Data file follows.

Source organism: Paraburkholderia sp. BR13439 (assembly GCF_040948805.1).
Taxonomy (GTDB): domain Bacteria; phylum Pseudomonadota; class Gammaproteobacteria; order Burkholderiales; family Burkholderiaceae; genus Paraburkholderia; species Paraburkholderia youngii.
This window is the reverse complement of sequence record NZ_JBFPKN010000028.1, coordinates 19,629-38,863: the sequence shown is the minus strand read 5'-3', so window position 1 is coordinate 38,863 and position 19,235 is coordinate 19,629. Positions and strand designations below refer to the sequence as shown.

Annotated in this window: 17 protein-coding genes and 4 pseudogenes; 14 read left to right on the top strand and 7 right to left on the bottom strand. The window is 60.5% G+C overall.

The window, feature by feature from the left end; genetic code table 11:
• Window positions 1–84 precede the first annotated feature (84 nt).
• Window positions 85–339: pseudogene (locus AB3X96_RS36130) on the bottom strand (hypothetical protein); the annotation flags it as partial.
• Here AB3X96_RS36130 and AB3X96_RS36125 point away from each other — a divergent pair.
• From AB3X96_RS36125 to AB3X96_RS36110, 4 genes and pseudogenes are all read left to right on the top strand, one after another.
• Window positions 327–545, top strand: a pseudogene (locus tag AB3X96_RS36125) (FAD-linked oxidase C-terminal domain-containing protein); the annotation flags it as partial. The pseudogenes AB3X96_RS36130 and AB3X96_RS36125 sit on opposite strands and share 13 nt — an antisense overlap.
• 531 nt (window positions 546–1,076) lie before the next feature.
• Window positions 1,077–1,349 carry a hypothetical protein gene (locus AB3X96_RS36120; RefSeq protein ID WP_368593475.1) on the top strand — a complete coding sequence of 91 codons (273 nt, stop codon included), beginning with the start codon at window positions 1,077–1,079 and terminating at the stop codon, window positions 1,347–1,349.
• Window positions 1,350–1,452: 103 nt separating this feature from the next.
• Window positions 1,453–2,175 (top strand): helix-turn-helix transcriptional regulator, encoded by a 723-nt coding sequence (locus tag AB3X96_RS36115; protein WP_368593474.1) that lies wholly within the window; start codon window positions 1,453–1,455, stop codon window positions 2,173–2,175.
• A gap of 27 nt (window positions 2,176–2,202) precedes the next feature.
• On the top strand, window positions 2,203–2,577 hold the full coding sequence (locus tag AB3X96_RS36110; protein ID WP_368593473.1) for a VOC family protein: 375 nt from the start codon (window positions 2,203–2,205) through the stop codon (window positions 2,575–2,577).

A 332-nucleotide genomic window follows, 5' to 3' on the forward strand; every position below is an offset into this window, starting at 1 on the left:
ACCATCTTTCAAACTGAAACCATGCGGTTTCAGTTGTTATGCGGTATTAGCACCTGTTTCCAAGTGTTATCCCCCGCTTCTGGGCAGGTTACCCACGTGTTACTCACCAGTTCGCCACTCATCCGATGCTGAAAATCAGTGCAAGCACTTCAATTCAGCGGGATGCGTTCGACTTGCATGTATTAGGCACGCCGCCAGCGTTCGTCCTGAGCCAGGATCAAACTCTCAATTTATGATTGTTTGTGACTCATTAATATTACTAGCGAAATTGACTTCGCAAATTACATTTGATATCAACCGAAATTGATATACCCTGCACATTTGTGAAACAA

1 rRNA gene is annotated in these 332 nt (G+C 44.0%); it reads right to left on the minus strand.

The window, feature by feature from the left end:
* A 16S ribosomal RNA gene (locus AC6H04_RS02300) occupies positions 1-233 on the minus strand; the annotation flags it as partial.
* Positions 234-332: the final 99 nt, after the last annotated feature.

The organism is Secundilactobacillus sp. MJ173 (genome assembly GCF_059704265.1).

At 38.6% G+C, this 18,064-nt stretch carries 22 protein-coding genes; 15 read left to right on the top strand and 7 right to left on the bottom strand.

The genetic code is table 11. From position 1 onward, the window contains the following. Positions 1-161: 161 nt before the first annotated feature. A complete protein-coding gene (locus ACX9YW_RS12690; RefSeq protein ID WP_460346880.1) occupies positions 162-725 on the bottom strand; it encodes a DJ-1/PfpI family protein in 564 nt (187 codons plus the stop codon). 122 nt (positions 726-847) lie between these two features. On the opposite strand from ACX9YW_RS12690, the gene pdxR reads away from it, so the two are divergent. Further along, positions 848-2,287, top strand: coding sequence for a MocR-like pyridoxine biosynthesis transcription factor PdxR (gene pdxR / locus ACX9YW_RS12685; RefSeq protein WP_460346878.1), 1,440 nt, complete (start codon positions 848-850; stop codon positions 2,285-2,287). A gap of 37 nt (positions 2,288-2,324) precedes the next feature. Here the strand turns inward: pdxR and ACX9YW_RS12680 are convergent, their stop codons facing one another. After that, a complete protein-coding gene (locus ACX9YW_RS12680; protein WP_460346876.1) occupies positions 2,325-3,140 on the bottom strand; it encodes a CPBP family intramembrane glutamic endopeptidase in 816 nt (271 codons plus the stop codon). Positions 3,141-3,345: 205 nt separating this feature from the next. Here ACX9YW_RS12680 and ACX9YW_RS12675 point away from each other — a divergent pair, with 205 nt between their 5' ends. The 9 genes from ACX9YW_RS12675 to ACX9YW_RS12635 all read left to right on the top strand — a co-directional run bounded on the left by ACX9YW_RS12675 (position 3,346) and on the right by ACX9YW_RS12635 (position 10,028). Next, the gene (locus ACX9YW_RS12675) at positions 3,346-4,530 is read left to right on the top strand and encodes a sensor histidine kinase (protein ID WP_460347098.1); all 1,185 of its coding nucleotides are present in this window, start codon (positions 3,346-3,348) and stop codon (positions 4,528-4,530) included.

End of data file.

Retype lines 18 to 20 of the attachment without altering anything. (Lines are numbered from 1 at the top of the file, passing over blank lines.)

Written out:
ACCATCTTTCAAACTGAAACCATGCGGTTTCAGTTGTTATGCGGTATTAGCACCTGTTTCCAAGTGTTATCCCCCGCTTCTGGGCAGGTTACCCACGTGTTACTCACCAGTTCGCCACTCATCCGATGCTGAAAATCAGTGCAAGCACTTCAATTCAGCGGGATGCGTTCGACTTGCATGTATTAGGCACGCCGCCAGCGTTCGTCCTGAGCCAGGATCAAACTCTCAATTTATGATTGTTTGTGACTCATTAATATTACTAGCGAAATTGACTTCGCAAATTACATTTGATATCAACCGAAATTGATATACCCTGCACATTTGTGAAACAA

1 rRNA gene is annotated in these 332 nt (G+C 44.0%); it reads right to left on the minus strand.

The window, feature by feature from the left end: